29 October 2009

Ginger-Granny Sauce

I'm taking you back about a month ago, to a Thursday afternoon and making applesauce in my sister-in-law's kitchen. I won't bore you with the whole saga of getting the "wrong" apples (Granny Smith) and then getting the "right" ones (Ginger Gold). Though we had anticipated making our batch of applesauce from just the Ginger Golds, we decided to experiment with what we had on hand. And I'm rather glad we did!

We ended up using all the apples, carefully controlling the ratio of Granny's to Gold's we put in for consistency; it amounted to three parts Ginger Gold to every one part Granny Smith. I thought the Granny's would be terrible for making applesauce because of their tart nature, but they added a much-needed apple-y depth of flavor to the milder/sweeter Golds. We did add some sugar to taste (a scant 1/2-cup for about eight quarts), and I became the proud owner of 19 (now 16) quarts of green-gold applesauce. Many thanks to my mom for the canning jars!

apples in waiting


final product

27 October 2009

Tired Woman Soup

Ever worked an eight-hour day on your feet and not been too eager to cook up dinner when you got home?

Yep. Me.


The recipe for this soup is more like a treasure hunt, really. Between my fridge, freezer, and cupboards I scrounged up these items: oil, onion (saute together); cooked broccoli stems in their cooking water, carrots (chop), half-bag of frozen green beans, small container of frozen ham cubes (dump all this in and bring to a simmer); Oh! and add a quart of home-canned roma tomatoes and a handful or so of lentils. Cook until everything is tender. Salt and pepper.

Cook's Word: the soup turned out much tastier than I expected. I decided not to use any other seasonings besides what already existed in the ingredients and salt & pepper. I ended up making a huge pot of soup which yielded about four meals, plus a quart still in the freezer. For another one of those evenings I come home too tired to cook. =)

18 October 2009

Pizza Flop

I guess I'm kinda glad my camera is loaned away at the moment, so that I have an excuse for not posting any pictures of the pizza I made this evening. While my husband insisted that it was good, I think I'm gonna have to call it a flop.

I have my reasons why:

1. I ran out of white flour at 1/2 cup. Ooops! I was already too dedicated to the idea of pizza (on the new-to-us pizza stone we scored at a local thrift store for $5).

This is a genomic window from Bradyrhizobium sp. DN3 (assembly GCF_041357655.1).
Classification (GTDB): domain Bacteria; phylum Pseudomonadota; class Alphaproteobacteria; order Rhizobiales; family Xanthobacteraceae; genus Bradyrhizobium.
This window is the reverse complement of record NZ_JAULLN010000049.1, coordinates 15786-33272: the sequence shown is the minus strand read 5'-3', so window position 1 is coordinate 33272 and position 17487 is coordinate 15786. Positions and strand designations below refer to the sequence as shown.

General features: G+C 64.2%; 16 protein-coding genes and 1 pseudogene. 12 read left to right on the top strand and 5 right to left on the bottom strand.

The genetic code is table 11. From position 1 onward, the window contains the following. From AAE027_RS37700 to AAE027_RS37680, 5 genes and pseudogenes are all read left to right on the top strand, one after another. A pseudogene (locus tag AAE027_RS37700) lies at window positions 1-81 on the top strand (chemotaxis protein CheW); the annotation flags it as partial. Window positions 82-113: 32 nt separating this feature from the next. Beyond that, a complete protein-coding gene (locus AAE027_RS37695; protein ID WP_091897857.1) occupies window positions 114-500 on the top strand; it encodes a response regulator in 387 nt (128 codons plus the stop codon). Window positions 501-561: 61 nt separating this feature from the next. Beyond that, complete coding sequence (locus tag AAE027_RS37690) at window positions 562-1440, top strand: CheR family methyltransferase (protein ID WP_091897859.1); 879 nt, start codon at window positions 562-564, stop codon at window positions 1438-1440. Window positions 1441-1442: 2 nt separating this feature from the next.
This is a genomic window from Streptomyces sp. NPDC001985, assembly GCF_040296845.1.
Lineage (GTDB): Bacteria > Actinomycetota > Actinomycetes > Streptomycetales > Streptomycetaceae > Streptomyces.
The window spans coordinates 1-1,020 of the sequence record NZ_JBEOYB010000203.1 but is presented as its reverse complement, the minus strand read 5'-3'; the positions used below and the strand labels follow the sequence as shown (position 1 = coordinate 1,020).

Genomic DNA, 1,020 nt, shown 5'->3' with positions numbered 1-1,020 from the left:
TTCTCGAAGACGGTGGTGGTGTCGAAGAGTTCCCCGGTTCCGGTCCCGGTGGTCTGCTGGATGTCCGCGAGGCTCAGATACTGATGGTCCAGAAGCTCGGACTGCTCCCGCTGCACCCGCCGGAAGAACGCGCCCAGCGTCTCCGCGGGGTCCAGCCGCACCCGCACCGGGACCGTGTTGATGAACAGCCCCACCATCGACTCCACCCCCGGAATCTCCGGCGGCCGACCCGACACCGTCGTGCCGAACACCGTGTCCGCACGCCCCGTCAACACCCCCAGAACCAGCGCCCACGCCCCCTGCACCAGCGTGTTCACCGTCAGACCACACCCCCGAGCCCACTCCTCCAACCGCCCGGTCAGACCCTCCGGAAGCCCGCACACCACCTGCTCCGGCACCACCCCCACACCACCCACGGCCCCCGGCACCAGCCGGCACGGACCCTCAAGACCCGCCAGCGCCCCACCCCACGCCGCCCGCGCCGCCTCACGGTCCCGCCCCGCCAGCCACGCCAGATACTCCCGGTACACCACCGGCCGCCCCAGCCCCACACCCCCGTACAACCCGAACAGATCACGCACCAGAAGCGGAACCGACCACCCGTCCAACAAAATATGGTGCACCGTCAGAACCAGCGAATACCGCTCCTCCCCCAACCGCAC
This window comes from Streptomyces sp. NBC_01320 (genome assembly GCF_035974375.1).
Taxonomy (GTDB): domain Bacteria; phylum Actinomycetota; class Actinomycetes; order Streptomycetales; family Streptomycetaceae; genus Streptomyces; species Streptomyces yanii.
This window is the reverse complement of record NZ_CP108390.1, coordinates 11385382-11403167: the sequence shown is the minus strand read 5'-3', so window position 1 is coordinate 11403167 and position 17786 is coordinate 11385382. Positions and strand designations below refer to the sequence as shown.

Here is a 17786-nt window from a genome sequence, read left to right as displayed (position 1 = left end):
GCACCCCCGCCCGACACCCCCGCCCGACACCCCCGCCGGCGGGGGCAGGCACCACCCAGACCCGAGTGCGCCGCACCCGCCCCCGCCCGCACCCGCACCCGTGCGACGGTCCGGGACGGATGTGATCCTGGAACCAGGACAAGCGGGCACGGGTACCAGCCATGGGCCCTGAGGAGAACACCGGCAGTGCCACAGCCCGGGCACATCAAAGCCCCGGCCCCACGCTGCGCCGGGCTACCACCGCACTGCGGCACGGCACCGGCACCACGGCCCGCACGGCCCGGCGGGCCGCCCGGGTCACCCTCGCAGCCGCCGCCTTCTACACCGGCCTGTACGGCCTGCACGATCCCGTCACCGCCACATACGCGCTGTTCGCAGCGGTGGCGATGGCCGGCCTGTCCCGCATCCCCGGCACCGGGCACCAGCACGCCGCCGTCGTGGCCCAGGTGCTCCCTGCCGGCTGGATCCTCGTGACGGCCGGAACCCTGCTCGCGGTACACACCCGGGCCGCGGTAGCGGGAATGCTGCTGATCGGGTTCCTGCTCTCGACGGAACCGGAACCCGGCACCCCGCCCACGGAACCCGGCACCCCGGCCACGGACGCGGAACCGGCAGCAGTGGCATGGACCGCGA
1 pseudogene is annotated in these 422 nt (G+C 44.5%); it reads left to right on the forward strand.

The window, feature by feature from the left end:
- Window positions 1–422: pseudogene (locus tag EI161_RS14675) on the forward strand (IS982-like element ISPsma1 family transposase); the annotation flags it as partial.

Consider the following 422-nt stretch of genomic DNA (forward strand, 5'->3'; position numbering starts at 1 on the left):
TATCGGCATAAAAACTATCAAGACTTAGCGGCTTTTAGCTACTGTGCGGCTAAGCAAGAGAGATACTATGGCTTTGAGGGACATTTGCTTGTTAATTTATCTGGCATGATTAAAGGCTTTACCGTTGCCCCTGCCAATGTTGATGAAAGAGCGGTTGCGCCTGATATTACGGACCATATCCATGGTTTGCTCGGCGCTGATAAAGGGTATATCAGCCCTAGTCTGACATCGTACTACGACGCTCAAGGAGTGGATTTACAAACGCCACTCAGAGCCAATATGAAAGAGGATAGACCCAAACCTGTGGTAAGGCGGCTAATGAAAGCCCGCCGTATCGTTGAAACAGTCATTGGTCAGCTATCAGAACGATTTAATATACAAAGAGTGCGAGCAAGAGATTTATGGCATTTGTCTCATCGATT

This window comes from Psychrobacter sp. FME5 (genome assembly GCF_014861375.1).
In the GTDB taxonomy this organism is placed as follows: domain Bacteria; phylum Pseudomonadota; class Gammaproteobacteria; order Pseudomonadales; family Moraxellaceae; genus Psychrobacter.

2. I didn't increase the pizza dough like I normally do. Thin, dense, brown crust.

3. I forgot to add any seasonings to the sauce-less pizza. Just a little salt would have improved it immensely.

4. Bagged, pre-shredded cheese. I have finally decided it's tasteless. And I want to taste the ooey-gooey stuff on my pizza.

Well, there you have it. Uncensored pizza flop. We can only go up-hill from here. By the way, does anyone have a "fool-proof" pizza crust recipe they'd like to share? I seem to get 50-50 results with mine (probably due in part to the inconsistency in what kind of flour I use). =)

04 October 2009

The Green Tomato Strikes Again!

If it's nearing the first frost in your hometown like it is here, you might be trying to think of a way to salvage all those not-quite-ripe tomatoes. Well, here's another idea if drying them doesn't appeal to you . . .

Green Tomato Tart*

2 cups sliced green tomatoes
1/2 cup brown sugar
2 TBSP flour
1 tsp cinnamon
1/4 tsp nutmeg
1 pie crust, unbaked
Instructions: Place sliced tomatoes in a bowl and pour boiling water over them to cover. Soak 10 minutes. Drain the tomatoes and add sugar, flour, and spices, stirring to coat. Roll crust into a rough circle, place on a baking tray (or in a pie plate) and pile tomato mixture in the center. Fold the edges of the dough over the filling, leaving the center open. Bake at 375F until crust looks done (20-30 minutes). Best eaten warm!

Cook's Word: This tart reminds me a little of apple pie because of the cinnamon flavor. Eaten cold is has more of a tomato-y taste than it does right out of the oven. I think I actually prefer dried or fried green tomatoes to this, but then you don't get to eat any pie crust!

*The idea for this tart is a "Green Tomato Pie" recipe from the Mennonite Community Cookbook (c. 1950). Since I didn't have enough tomatoes for the 3 cups called for, I simply scaled down, did away with the molasses and water, and made it into a tart instead. =)